The winter of 2020/2021 was good with a liberal sprinkling of important rarities. It was a mild winter from December to mid February. Mid February through March was closer to average but still a little warmer than average. The following shows only the rarest bird that I saw over the winter. There were other major rarities around such as a Gray Heron on the Burin Peninsula which we looked for but did not see.
Tuesday, 23 March 2021
Winter 2020/2021 Rare Birds
Yellow-breasted Chat is a regular fall vagrant with a few lingering late into the fall and early winter. This bird at Virginia River, St John's (behind The Legion) was extraordinary because it lasted almost for the entire winter. It was well fed on berries and enriched suet but it was not seen beyond 10 March. Close but no cigar. There was a Sharp-shinned Hawk in the area.
This Tennessee Warbler is a super hero. It was discovered at Kelly Brook, St John's in November and officially survived the winter. It was seen today 23 March. Thanks to the super human caretaking efforts of Gerard Hickey it had plenty of quality food. Other warblers that he had coming to a mealworm feeder did not make it. A Yellow Warbler lasted well into January while two Black and white Warblers stuck it out to mid February. The relatively mild weather aided in allowing this to happen. This picture was taken 1 Jan 2021.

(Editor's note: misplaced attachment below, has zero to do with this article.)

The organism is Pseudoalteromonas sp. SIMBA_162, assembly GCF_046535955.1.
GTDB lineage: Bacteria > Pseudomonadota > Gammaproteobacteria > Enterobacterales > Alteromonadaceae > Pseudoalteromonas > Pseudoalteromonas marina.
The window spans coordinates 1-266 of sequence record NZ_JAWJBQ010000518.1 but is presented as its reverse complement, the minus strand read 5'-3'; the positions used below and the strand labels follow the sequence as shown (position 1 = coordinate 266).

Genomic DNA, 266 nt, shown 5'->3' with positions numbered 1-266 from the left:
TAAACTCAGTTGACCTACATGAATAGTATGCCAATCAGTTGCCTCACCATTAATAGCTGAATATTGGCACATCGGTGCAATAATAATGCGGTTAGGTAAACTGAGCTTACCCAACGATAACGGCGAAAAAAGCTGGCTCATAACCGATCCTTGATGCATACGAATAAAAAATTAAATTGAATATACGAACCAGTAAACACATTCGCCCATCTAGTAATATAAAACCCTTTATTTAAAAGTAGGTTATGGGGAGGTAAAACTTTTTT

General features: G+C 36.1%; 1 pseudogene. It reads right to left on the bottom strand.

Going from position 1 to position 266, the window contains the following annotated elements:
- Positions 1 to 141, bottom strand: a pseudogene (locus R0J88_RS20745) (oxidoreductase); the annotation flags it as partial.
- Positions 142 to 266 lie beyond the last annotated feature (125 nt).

Common Gallinule is quite rare in Newfoundland and Labrador with one individual every 3 or 4 years. This one arrived in St. John's at Virginia Lake in June 2020. It moved to Mundy Pond in August where it remained into the winter. It was last seen in mid February when all the water froze. This picture taken 1 Feb 2021.
The Redwing is a transatlantic vagrant. There was an unprecedented number of sightings in Northeast North American this winter with I am guessing close to ten individuals. Newfoundland had three, maybe four. This bird that John Brattey found on his street in St. John's on 23 Jan was a real crowd pleaser. It was seen regularly for a week then became irregular but started accepting berries at John's feeder. It was last seen in early March. This photo taken 30 January 2021.
This Slaty-backed Gull found at Quidi Vidi Lake, St John's by Lancy Cheng on 12 February kept birders on their toes. It was seen several times until 24 February. It was thought to be the same individual present last year in February based on identical wing tip pattern. Can we count on seeing it in Feb 2022? These pictures taken on 16 February.
Bird of the Winter for some. This Spotted Towhee turned up at a bird feeder near Marystown, Burin Peninsula in late February. The two previous provincial records were from the 1990s and seen by very few people. This bird was more obliging for the provincial listers and new for all. Presumably it had been hanging out with juncos since the fall of 2020. This photo taken on 4 March 2021.
Still high on the Spotted Towhee (320 km from home) when Blair Fleming found this fabulous Fieldfare (3 minutes from home) at Bowring Park, St John's the next day on 5 March. There were enough berries to hold it for a day and a half. It was rather shy and elusive but many birders got to see this gem that has become a huge rarity with one every 4-5 years after being more regular in the 1980s and 1990s. This picture taken on 5 March 2021.
Spring has just started in Newfoundland with the first Ring-billed Gulls arriving. A half dozen Northern Gannets were at Cape St. Mary's two days. ago. As we go into April we start paying extra close attention to the weather maps hoping for a wind tunnel from Iceland to Newfoundland that could bring us some European Golden Plovers and allies. We bird on....